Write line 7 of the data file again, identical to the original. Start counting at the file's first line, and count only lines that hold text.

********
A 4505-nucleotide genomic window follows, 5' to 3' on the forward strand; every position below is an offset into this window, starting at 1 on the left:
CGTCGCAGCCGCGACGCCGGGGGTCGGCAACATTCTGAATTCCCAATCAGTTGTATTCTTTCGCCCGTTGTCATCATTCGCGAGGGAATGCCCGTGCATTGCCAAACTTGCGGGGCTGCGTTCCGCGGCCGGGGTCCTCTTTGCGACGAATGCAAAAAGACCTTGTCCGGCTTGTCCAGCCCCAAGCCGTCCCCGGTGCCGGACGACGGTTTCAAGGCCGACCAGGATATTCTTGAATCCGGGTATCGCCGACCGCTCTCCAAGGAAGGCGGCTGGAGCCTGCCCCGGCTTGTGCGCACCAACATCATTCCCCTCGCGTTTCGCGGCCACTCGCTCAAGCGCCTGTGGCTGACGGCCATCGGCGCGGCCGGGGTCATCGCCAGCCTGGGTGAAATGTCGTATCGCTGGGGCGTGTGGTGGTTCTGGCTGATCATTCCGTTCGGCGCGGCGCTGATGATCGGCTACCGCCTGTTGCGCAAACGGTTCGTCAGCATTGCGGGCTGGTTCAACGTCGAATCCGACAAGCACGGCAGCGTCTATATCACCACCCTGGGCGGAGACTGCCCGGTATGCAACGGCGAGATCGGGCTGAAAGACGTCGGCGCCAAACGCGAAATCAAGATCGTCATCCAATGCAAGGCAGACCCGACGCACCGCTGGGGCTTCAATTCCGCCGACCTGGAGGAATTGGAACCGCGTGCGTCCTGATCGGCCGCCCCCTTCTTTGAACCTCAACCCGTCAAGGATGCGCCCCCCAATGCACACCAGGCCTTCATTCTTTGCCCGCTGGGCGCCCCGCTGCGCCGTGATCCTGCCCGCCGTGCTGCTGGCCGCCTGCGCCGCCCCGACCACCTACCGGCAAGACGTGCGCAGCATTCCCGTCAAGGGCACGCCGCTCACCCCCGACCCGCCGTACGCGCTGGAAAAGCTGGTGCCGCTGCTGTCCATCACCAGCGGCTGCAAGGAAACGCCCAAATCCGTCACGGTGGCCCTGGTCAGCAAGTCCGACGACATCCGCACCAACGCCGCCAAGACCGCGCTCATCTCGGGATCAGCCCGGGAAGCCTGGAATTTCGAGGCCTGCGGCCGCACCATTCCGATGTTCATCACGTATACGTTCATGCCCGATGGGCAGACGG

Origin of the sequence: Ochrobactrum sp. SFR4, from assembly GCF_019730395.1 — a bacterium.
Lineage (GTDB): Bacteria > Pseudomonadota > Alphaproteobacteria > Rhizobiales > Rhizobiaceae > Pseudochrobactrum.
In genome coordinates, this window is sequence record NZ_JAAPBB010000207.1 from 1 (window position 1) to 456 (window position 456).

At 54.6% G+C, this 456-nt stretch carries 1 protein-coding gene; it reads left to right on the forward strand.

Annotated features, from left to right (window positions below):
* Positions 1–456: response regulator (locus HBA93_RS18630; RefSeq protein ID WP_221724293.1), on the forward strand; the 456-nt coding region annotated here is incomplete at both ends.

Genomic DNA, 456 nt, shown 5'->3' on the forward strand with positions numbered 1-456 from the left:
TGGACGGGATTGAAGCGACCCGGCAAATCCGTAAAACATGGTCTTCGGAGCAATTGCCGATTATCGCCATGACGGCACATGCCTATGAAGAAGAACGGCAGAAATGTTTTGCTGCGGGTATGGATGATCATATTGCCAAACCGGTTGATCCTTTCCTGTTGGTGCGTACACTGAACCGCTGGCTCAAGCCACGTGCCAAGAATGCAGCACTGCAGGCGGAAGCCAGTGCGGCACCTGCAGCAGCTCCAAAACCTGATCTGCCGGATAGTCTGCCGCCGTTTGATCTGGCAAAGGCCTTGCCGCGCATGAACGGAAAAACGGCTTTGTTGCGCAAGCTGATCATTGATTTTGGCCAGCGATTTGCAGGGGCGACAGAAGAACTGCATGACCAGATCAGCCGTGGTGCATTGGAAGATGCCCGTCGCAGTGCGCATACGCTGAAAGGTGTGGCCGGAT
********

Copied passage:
Annotated features, from left to right (window positions below):